When the fruit starts to take up water after watering, the skin cannot expand as the fruit swells, so it splits.

Always keep the compost moist to avoid this problem.

On hot bright days, give at least 2 litres (3pints) of water per plant per day, on dull days, your plants may need less, say a third to half of this quantity.

 

My tomatoes are beginning to rot at the base of the fruit, what is causing this?

This is Blossom end rot sometimes caused by a deficiency of calcium, and/or irregular watering.

There is no cure, remove fruit from plant and destroy it (do not compost it)

Mist the plants each morning or dampen down the greenhouse paths to maintain humidity.

On hot bright days, give at least 2 litres (3pints) of water per plant per day, on dull days, your plants may need less, say a third to half of this quantity.

To prevent this in future, choose non-susceptible varieties bred to reduce this problem.

 

When and how often do I feed my tomatoes?

Commence feeding when the first truss has set, i.e. when you can see that tiny green tomatoes have formed.

Feed with a proprietary Tomato food mixed to the manufacturers specification once a week after first truss has set, twice a week after second truss has set, and at every watering after the third truss has set.

 

My tomatoes are not ripening evenly, and the tops stay green, what is my problem?

This is known as Greenback and is caused by too much direct sunlight or high temperatures and possibly not enough potash.

Some of the older varieties are more susceptible to this than the newer varieties, many of which have been bred to overcome this problem.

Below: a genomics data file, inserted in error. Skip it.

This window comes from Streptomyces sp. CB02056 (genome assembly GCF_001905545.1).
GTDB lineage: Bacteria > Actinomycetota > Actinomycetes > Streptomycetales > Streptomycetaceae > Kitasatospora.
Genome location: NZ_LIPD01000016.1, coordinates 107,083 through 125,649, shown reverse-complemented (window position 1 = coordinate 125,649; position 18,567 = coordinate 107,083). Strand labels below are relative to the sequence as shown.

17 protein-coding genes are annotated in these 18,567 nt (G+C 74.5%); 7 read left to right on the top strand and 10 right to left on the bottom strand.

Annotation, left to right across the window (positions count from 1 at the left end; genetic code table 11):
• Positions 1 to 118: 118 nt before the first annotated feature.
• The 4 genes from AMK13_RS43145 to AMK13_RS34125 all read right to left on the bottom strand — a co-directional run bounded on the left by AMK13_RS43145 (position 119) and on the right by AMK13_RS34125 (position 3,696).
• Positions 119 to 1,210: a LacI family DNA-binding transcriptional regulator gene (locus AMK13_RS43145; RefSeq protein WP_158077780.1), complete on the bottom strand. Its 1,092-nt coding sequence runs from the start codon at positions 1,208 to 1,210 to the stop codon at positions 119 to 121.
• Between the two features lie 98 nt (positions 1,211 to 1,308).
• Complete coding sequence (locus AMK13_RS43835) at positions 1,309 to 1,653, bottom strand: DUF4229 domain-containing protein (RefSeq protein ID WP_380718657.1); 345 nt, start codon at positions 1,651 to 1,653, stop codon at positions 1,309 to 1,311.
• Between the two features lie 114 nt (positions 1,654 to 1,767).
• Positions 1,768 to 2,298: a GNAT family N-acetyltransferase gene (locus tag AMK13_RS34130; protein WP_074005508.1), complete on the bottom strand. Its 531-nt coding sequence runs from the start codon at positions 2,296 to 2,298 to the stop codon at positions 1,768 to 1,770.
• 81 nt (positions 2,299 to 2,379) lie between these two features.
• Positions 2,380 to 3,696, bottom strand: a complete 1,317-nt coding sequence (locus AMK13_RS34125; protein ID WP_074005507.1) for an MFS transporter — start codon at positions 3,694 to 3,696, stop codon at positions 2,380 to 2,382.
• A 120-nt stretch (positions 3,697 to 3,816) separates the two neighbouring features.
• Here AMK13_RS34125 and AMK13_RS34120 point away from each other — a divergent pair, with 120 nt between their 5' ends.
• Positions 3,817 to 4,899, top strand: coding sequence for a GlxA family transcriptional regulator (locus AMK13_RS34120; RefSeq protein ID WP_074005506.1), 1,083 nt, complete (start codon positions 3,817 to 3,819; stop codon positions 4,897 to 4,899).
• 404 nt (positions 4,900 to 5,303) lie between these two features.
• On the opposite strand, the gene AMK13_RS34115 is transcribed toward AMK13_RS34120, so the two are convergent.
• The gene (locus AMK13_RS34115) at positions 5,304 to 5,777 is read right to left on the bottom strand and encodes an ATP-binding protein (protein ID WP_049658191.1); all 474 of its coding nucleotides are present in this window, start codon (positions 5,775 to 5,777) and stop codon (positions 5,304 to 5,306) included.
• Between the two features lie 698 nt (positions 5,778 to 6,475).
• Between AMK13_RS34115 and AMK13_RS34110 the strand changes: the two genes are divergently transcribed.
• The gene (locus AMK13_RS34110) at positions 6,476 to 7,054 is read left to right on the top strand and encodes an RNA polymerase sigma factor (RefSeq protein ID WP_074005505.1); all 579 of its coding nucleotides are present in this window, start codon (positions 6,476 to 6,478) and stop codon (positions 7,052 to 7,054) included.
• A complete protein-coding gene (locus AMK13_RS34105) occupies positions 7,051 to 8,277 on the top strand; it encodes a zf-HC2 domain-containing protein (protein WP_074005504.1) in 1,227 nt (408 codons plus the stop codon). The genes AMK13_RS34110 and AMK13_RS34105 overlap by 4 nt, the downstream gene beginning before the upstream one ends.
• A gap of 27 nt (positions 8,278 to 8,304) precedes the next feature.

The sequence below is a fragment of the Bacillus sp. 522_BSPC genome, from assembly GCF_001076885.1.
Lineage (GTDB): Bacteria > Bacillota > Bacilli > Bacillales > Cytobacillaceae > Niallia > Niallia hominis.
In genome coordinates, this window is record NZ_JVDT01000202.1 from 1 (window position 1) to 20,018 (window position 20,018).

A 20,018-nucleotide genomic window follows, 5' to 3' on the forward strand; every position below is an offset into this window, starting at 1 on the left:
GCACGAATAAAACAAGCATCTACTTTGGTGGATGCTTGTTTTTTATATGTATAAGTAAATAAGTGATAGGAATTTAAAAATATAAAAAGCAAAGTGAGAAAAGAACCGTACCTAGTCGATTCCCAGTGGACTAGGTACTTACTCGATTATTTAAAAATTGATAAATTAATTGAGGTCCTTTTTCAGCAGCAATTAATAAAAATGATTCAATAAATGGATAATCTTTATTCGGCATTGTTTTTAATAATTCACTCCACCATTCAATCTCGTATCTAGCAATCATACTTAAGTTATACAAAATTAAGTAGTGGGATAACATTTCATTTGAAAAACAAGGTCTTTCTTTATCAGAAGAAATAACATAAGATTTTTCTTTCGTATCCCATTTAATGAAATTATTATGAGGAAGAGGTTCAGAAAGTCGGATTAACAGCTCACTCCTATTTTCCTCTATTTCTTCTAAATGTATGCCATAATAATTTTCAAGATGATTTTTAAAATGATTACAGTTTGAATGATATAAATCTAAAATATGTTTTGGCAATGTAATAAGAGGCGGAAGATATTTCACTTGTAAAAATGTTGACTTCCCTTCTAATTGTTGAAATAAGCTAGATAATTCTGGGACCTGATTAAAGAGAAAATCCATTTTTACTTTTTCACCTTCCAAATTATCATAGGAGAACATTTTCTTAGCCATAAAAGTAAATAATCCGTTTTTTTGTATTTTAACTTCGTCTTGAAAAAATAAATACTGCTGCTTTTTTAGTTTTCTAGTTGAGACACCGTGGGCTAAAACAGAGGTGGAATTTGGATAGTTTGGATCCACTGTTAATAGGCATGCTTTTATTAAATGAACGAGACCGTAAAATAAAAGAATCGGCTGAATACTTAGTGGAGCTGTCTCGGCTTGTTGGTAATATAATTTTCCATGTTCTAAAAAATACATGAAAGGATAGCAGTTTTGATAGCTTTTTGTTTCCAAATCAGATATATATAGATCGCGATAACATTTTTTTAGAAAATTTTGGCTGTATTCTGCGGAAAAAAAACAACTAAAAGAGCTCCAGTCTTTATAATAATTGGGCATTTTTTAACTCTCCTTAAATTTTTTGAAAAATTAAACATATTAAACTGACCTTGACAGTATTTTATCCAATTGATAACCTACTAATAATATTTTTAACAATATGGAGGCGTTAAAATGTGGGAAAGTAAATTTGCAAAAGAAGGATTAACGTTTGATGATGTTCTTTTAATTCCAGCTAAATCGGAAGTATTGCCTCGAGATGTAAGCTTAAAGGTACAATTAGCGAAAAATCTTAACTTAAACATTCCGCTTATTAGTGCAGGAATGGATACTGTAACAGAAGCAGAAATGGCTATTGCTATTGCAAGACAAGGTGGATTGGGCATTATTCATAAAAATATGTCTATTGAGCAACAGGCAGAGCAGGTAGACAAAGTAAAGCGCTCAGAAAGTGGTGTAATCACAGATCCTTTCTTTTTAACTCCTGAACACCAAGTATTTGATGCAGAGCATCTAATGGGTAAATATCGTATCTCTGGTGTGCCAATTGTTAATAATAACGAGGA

There is no cure for affected fruit, but the fruit is still edible providing you cut away the green area.

To protect the fruit, increase the shading and ventilation in the greenhouse.

Feed with a high-potash feed and water regularly, and more frequently in hot weather.

 

The leaves of my tomato plants are turning light brown/yellow, what is the problem?

This is caused by the lack of magnesium.

This is often the result of waterlogging at the roots, disease and/or high concentrations of salts in the compost.

The deficiency can be made worse by normal feeding with a high-potash fertiliser.

To control it spray the leaves with magnesium sulphate (Epsom salts).

Use 20gms (¾ oz) per litre of water (3oz per gal)

To ensure the liquid stays on the leaves add a wetting agent e.g. a spot of washing up liquid.

Alternatively, use a tomato feed containing magnesium.

 

I have a lot of green tomatoes at the end of the season what can I do with them?

You could try making Chutney with them, or try and ripen them indoors.

Place tomatoes in a tray lined with paper and place in a dark, reasonably warm, dry spot in the house, e.g. the airing cupboard.

It is said that by placing an apple in the tray this will speed up ripening due to the ethylene gas given off by the apple.

Check tomatoes regularly and remove any that have ripened, or any that may have started to rot.